For next year, there will be some changes to the Board of Editors due to a substantial increase in the number of submissions to the journal. All Board members were asked if they wanted to renew their Board membership for another four years. Of 72 Board members, 82% committed to serving further and 13 decided to rotate off the Board to allow new members to join. In addition, the Associate Editor positions have rotated; the 6 new Associates will be taking on the supervision of reviews and the drafting of the meta-reviews, along with the Executive Editors. Nancy Law joins as an additional Executive Editor. Carol Chan, Ulrike Cress, Manu Kapur, Sten Ludvigsen, Carolyn Rosé, and Daniel Suthers take on the expanded Associate Editor roles.

At this time, the journal Executive Editors would like to express our sincere thanks to the people stepping off the Board, for their six years of support, helping to get the journal off the ground. We are also grateful to the former Associate Editors—who will all be continuing on the Board—for their leadership during this critical period. As always, we recognize the people who have contributed the decisive reviews, including the following:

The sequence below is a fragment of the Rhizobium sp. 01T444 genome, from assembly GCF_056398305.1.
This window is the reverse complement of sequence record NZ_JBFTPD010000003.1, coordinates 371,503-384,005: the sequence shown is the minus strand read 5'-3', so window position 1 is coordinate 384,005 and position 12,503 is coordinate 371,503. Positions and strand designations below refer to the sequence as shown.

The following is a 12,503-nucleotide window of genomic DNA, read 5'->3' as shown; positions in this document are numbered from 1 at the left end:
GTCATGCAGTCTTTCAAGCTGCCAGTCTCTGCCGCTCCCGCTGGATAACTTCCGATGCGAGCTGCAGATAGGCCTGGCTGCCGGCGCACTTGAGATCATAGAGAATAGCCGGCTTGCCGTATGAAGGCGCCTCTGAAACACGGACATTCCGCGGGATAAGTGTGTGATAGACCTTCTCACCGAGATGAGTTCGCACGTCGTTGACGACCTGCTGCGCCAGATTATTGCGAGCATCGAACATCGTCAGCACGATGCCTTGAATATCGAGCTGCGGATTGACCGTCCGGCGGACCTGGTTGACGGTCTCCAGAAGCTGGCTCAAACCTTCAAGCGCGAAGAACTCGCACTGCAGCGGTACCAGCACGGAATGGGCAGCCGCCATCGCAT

Shaaron Ainsworth, Rick Alterman, Jerry Andriessen, Nancy Ares, Baharuddin Aris, Hans Christian Arnseth, Maarit Arvaja, Christa Asterhan, Maria Avgerinou, Gerardo Ayala, Michael Baker, Maria Bannert, Liam Bannon, Ulrika Bennerstedt, Johanna Bluemink, Daniel Bodemer, Jacqueline Bourdeau, Paul Brna, Bertram Bruce, Amy Bruckman, Jurgen Buder, Murat Cakir, Angela Carell, John Carroll, Carol Chan, Rosanna Chan, Tak-Wai Chan, Elizabeth Charles, Clement Chau, Fei-Ching Chen, Britte Cheng, Cesar Collazos, Ulrike Cress, Charles Crook, Lucilla Crosta, Ton de Jong, Anne Meier Deiglmeyer, Muhammet Demirbilek, Sharon Derry, Bram DeWever, Pierre Dillenbourg, Angelique Dimitrakopoulou, Lone Dirckinck-Holmfeld, Nina Dohn, Gilles Doiron, Paul Dourish, Nathan Dwyer, Anna Engel, Noel Enyedy, Gijsbert Erkens, Michael A Evans, Deller Ferreira, Frank Fischer, Brian Foley, Andrea Forte, Hugo Fuks, Andreas Gegenfurtner, Anne Gerdes, Sean Goggins, Ricki Goldman, Luisa Aleyda Gonzalez, Begoata Gros, Jonathan Grudin, Frode Guribye, Joerg Haake, Paivi Hakkinnen, Kai Hakkarainen, Raija Hamaalainen, Andreas Harrer, Wu He, Libby Hemphill, Thomas Herrmann, Friedrich Hesse, Steven Higgins, Cindy Hmelo-Silver, Christopher Hoadley, Ulrich Hoppe, Christine Howe, Tien-Chu Huang, James Hudson, Diane Hui, Chris Hundhausen, Liisa Ilomaki, Shahrinaz Ismail, Isa Jahnke, Sanna Jarvela, Patrick Jermann, Richard Joiner, Christopher Jones, Robert Jorczak, Regina Jucks, Yael Kali, Victor Kaptelinin, Manu Kapur, Anastasios Karakostas, Fengfeng Ke, Diane Jass Ketelhut, Andrea Kienle, Joachim Kimmerle, Paul Kirschner, Lars Kobbe, Matthew Koehler, Timothy Koschmann, Ingeborg Krange, Eleni Kyza, Therese Laferriere, Minna Lakkala, Victor Lally, Niki Lambropoulos, Mary Lamon, Yu-Ju Lan, Johann Larusson, Nancy Law, Mark Lee, Erno Lehtinen, Maria Ligorio, Kenneth Lim, Robb Lindgren, Oskar Lindwall, Lasse Lipponen, Geoffrey Liu, Jia-Jiunn Lo, Jacques Lonchamp, Chee-Kit Looi, Jingyan Lu, Rose Luckin, Sten R. Ludvigsen, Andreas Lund, Kristine Lund, Johan Lundin, Kim MacKinnon, Alejandra Martinez, Richard Medina, Monika Mital, Naomi Miyake, Anders Morch, Johannes Moskaliuk, Daisy Mwanza-Simwami, Bonnie Nardi, Brian Nelson, Bernhard Nett, Matthias Nackles, E. Michael Nussbaum, Angela O'Donnell, John O'Donoghue, Claire O'Malley, Hiroaki Ogata, Javier Onrubia, Jun Oshima, Khaziyati Osman, Roy Pea, Ruediger Pfister, Manoli Pifarre, Sara Price, Mingzhu Qiu, Subba Rao, Ingvil Rasmussen, Janet Read, Peter Reimann, Ann Renninger, Jochen Rick, Alan Roberts, Tim Roberts, Jennifer Rode, Markus Rohde, Jeremy Roschelle, Carolyn Rose, Liam Rourke, Nikol Rummel, Nadira Saab, Roger Saljo, Johann Sarmiento-Klapper, Claudia Sassenrath, Tammy Schellens, Oliver Scheuer, Gregg Schraw, Baruch Schwarz, Anna Sfard, David Shaffer, Wesley Shumar, Amy Soller, Nancy Songer, Hans Spada, Marc Stadtler, Gerry Stahl, Karsten Stegmann, Constance Steinkuehler, Alan Stevenson, Jan-Willem Strijbos, Masanori Sugimoto, Daniel Suthers, Berthel Sutter, Seng-Chee Tan, Steven Tanimoto, Gustav Taxen, Pierre Tchounikine, Meng Yew Tee, Chris Teplovs, Ramon Prudencio Toledo, Stefan Trausan-Matu, Jan van Aalst, Ravi Vatrapu, Marjaana Veermans, Sarah Walter, Jim Waters, Christof Wecker, Rupert Wegerif, Armin Weinberger, Gordon Wells, Martin Wessner, Tobin White, Donghee Wohn, Volker Wulf, Fatos Xhafa, Ling Ling Yen, Jennifer Yeo, Fu-Yun Yu, Nicola Yuill, Joyce Yukawa, Coco Zhao, Nan Zhou.